The Idaho State women’s basketball team has just about every rotation player from a year ago returning in 2020-21, but even a set lineup can add depth.
That’s the area the Bengals addressed this week with the national signing period opening.
Over Wednesday and Thursday, Idaho State announced two junior college transfers in Finley Garnett from College of Southern Idaho and Lili Bevao from Reedley College (California).
The two join guard Mykah Anderson from Chandler High School in Arizona, who was also announced Wednesday, and post Zoe Hutchings from Montesano High School in Washington state, who signed in December, to form ISU’s 2020 recruiting class.
“I just feel relieved that we got a lot of it done before everything hit, before the whole coronavirus hit,” ISU head coach Seton Sobolewski said. “I think we’ve really added some great depth coming off the bench.”
The two junior college transfers are expected to compete right away, adding to ISU’s envious depth at the guard positions.
Garnett, originally from Huntington Beach, California, averaged 7.8 points and 4.7 rebounds for CSI in 2019-20, shooting 38.9% from the field and 33.8% from 3-point range.
Although she’s listed as a guard at 5-foot-9, Sobolewski, who first spotted Garnett at CSI’s conference tournament, envisions a hybrid role for her.
“She’s going to play a lot, I think, as an undersized (power forward), stretch 4 for us,” Sobolewski said. “She’s physical and can bang in the post and will work really hard at it. ... She’s just a great utility player.”
Garnett’s ability to fill that role might be pivotal. The Bengals return one player listed as taller than 6 feet — 6-foot-2 starting center Ellie Smith — and just three forwards with any game experience (Smith, Delaney Moore and Montana Oltrogge, although Oltrogge, listed at 6 feet, is much more of a perimeter player).
Despite adding three more guards in this week’s signing period, Sobolewski is confident in his team’s ability to survive in the post — partially because he trusts players like Callie Bourne and now Garnett, ostensibly guards, to bang with bigs if they have to, and partially because of the direction the Big Sky Conference is heading.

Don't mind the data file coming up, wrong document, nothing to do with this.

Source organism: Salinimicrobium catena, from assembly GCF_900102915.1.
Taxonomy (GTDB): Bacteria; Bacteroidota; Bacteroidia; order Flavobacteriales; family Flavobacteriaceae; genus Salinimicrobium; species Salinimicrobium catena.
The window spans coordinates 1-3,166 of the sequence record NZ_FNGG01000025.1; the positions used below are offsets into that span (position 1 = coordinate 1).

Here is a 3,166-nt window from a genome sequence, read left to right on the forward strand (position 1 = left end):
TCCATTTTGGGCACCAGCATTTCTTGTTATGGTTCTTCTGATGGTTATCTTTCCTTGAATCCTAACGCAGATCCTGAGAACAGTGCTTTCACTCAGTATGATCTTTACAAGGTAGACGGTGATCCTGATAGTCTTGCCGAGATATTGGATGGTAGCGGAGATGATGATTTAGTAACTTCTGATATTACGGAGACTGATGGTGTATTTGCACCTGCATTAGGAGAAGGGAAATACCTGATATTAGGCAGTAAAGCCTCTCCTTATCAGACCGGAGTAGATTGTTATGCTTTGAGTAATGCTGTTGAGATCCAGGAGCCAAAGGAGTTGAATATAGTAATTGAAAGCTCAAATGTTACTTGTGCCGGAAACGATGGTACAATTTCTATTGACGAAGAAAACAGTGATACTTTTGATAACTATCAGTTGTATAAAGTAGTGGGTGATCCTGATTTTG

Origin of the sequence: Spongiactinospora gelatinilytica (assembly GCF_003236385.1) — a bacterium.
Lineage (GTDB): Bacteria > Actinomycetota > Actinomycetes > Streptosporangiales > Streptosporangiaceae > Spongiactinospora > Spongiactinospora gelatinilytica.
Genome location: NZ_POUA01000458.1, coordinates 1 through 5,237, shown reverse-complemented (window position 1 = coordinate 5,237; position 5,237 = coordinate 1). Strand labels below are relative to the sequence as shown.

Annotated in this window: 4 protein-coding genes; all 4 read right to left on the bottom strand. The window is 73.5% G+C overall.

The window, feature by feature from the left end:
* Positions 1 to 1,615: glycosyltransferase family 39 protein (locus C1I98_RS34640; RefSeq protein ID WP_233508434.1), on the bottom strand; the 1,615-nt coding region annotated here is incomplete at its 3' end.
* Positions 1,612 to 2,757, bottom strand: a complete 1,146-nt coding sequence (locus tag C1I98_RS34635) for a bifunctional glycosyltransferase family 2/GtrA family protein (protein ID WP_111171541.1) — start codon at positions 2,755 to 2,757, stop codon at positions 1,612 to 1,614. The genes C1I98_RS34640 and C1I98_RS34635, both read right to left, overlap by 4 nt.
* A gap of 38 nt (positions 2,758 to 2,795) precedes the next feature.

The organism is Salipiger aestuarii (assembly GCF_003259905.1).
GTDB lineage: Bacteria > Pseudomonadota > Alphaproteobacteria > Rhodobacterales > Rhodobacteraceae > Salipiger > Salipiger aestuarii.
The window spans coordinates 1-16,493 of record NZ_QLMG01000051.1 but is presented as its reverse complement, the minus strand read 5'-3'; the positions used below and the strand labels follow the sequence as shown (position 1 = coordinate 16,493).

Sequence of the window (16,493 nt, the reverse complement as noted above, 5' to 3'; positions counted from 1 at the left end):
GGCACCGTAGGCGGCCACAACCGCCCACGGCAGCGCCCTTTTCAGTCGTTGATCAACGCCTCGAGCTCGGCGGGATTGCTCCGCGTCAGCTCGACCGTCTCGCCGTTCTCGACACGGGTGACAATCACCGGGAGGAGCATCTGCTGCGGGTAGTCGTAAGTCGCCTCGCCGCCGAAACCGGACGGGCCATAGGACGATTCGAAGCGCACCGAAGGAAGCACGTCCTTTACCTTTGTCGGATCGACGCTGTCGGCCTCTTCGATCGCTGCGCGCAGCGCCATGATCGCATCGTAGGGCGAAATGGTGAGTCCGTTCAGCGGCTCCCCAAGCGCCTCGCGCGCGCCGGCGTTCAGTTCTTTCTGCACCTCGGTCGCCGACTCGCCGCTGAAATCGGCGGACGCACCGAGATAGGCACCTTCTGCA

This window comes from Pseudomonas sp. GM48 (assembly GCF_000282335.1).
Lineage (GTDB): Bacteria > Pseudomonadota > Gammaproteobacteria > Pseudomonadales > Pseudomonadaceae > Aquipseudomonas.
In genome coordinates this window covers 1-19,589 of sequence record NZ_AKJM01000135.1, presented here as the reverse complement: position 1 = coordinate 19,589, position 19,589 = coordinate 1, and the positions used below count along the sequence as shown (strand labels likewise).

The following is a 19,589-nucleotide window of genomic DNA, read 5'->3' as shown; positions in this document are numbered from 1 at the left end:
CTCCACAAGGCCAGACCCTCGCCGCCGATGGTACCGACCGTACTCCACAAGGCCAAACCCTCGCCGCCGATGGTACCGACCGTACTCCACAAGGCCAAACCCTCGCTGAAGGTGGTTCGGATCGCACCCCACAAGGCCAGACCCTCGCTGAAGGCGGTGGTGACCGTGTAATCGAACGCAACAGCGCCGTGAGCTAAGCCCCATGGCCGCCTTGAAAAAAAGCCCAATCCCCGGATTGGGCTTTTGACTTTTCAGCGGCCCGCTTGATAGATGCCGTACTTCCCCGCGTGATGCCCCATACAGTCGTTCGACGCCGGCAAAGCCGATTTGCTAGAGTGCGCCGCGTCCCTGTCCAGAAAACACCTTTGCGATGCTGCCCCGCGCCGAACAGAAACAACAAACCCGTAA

“In our conference, we’re not playing with a lot of tall players,” Sobolewski said. “People don’t play with two 6-foot-2 post players. You’ve got a 6-1 kid or a 6-2 kid playing your 5, and then everybody else is guards. If we were in a different conference, it might be different. If you’re in the Pac-12 or the Big 12, like when we played Oklahoma State, they’ll play two 6-2 players that can play inside and out.”
Bevao, the other junior college transfer ISU brought in, is a pure outside scorer. Listed at 5-foot-6, she led Reedley with 15.6 points per game last season as a sophomore after losing her entire freshman season to an ACL tear.
Originally from Reunion Island, a French department east of Madagascar in the Indian Ocean, Bevao shot a mind-boggling 10.9 3-pointers per game for Reedley, making 32.5%.
“That was out of necessity for her and her team,” Sobolewski said. “Not a lot around her, and they unfortunately had some injuries, so she had to put up a lot of shots. ... She needed to put it up, and their coach needed her to score. At one point when we first started recruiting her, she was shooting over 40%, close to 45% from the 3, and then it tailed off a little bit towards the end of the season. But she has great shooting ability.”
ISU held off interest from Fresno State and Cal State Bakersfield, among others, to secure a commitment from Bevao, who didn’t visit Pocatello before signing.
Anderson might not see as much time as the two transfers next season, but the guard is one for the future after averaging nearly 12 points per game for a good Chandler High team.
Like Garnett and Bevao, she brings athleticism — she’s the daughter of former Utah and Denver Broncos running back Mike Anderson — and shooting.
“I thought she could really defend, pick up the ball, stay in front of the ball,” Sobolewski said. “She can shoot the ball well from the 3. She’s athletic enough to get to the basket and finish even though she’s more of a shooter than anything. ... The athleticism and the ability to shoot is there to really develop a good player.”
If Estefania Ors receives another year of eligibility, Anderson, the 16th player on ISU’s roster, will be a walk-on in 2020-21 before getting a scholarship the year after.